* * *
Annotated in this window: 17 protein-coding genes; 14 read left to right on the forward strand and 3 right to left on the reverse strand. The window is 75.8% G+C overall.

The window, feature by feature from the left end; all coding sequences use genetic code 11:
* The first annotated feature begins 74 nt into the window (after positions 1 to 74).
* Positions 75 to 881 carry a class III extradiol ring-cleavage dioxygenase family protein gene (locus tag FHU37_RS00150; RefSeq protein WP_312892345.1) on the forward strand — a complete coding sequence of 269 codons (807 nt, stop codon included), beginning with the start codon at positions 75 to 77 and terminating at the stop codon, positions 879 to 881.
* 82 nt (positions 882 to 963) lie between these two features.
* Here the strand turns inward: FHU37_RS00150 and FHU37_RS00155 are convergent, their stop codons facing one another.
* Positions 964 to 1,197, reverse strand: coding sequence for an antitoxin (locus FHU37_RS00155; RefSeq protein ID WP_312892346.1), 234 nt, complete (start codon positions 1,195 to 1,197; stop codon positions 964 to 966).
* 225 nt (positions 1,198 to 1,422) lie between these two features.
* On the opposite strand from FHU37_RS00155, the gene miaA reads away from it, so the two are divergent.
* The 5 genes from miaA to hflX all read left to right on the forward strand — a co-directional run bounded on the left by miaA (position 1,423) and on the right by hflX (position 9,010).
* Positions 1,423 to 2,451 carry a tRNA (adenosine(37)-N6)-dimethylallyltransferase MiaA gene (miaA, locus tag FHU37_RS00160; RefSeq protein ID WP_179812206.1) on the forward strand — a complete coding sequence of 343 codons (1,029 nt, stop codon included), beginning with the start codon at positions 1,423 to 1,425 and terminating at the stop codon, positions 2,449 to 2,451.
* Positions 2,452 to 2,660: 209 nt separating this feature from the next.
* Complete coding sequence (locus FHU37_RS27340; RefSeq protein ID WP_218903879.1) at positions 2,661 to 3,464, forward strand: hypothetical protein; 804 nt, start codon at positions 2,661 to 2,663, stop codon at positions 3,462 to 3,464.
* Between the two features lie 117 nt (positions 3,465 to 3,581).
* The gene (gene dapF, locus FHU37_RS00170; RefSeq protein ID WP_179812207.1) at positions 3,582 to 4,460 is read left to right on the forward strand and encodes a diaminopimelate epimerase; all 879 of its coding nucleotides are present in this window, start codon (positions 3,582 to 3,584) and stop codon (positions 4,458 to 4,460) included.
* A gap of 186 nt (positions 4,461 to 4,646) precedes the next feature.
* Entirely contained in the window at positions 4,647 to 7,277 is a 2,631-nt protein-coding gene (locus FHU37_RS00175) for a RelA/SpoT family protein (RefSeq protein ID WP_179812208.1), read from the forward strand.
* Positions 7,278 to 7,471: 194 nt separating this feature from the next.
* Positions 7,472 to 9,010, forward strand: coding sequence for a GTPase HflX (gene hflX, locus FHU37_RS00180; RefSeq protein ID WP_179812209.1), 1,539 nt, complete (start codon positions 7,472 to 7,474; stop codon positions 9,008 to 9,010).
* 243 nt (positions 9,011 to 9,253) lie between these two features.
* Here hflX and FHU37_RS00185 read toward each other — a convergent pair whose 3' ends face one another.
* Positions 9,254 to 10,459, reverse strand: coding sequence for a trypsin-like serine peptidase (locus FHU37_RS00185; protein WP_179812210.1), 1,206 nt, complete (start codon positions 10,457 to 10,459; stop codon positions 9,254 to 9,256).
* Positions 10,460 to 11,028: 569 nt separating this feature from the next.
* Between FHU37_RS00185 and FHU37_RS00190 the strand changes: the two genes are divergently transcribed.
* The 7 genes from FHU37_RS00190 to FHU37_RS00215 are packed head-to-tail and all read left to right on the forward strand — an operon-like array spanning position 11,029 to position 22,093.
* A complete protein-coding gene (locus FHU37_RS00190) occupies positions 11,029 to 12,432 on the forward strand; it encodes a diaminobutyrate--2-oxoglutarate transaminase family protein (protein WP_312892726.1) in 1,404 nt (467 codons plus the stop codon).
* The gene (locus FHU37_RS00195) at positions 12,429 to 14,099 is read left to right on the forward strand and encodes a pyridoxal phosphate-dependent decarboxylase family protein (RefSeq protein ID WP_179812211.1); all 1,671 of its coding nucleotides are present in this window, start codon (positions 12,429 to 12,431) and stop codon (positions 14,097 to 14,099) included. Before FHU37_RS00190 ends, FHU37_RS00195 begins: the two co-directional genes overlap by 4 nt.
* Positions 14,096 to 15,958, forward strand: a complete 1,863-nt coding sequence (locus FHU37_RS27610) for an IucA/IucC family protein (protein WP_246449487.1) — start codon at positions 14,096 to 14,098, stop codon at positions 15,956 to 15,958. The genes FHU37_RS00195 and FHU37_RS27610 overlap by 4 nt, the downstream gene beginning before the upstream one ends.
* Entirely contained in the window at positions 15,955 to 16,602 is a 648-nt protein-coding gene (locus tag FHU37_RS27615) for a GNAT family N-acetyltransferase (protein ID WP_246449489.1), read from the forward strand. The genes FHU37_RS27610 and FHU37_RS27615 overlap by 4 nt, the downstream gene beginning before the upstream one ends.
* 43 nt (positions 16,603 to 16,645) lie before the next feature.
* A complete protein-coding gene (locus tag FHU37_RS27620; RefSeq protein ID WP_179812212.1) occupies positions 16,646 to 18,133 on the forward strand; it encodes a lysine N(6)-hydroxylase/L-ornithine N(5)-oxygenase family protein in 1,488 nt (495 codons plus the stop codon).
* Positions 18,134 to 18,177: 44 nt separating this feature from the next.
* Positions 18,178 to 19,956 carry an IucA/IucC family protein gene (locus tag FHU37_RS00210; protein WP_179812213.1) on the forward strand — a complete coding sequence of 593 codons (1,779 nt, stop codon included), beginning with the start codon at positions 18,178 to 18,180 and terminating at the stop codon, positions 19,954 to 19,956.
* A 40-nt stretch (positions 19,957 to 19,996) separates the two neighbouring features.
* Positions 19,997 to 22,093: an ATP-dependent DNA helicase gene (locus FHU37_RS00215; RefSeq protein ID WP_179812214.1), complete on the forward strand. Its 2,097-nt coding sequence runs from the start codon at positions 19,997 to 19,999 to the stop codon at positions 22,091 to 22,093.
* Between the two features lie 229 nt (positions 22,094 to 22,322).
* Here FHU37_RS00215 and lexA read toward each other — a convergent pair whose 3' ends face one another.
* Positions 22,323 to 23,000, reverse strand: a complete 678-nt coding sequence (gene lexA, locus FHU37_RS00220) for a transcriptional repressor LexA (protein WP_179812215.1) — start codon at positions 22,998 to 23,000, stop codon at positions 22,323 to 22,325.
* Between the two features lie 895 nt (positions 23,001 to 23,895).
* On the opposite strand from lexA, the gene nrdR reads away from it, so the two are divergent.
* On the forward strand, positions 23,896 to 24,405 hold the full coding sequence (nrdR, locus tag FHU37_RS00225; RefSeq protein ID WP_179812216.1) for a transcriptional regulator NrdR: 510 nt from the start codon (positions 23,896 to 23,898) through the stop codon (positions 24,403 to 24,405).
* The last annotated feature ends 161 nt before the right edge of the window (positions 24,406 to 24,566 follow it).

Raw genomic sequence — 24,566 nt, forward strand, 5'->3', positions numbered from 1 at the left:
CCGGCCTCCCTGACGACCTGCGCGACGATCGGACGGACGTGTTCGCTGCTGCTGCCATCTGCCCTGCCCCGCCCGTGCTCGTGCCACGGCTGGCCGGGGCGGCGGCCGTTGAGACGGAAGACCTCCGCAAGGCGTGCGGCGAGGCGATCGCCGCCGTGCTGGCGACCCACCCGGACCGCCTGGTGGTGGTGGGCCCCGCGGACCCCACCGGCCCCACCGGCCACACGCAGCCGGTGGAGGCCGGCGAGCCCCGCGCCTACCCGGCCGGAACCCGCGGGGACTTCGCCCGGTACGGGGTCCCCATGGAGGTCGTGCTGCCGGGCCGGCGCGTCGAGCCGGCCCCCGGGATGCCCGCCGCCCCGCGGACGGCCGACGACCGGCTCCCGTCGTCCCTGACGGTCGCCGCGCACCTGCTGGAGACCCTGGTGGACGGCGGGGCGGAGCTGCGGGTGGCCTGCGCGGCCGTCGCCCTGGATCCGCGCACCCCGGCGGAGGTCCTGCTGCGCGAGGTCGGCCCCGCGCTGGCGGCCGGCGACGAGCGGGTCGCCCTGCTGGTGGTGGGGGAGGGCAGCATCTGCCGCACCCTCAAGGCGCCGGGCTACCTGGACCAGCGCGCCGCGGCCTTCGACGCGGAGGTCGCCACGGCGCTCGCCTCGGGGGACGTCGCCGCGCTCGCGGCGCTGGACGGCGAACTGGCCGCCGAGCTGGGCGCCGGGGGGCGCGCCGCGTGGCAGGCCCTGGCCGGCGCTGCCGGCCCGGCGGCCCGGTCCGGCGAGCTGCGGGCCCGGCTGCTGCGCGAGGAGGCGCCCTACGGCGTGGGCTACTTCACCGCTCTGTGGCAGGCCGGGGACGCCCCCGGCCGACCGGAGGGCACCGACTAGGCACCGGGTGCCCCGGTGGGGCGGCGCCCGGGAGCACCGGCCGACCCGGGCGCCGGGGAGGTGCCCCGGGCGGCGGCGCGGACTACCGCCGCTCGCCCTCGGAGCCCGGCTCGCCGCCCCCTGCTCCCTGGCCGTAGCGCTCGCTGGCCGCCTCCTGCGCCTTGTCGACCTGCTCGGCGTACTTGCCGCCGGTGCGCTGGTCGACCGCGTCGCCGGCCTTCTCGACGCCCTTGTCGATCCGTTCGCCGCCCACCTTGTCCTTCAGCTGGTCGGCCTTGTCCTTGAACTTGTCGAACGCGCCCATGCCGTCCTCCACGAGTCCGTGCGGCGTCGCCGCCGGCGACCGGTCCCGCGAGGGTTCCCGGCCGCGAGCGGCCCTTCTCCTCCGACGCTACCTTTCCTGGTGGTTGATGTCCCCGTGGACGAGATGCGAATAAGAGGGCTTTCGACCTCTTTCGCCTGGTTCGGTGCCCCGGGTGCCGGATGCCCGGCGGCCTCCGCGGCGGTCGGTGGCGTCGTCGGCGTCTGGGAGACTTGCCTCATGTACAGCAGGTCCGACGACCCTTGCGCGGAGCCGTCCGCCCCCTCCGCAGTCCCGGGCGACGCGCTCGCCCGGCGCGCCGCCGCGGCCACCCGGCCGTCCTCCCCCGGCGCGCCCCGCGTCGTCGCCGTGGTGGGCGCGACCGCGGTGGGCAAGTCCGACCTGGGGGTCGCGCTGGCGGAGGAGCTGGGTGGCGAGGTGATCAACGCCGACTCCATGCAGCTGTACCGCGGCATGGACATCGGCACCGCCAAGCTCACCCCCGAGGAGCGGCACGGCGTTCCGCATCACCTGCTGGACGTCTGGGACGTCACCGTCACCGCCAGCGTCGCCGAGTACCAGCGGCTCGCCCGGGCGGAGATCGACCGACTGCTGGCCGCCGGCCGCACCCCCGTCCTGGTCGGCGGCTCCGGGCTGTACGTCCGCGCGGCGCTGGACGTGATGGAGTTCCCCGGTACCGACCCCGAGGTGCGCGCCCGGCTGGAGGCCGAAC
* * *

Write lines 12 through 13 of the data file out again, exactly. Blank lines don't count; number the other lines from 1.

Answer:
* Positions 2,452 to 2,660: 209 nt separating this feature from the next.
* Complete coding sequence (locus FHU37_RS27340; RefSeq protein ID WP_218903879.1) at positions 2,661 to 3,464, forward strand: hypothetical protein; 804 nt, start codon at positions 2,661 to 2,663, stop codon at positions 3,462 to 3,464.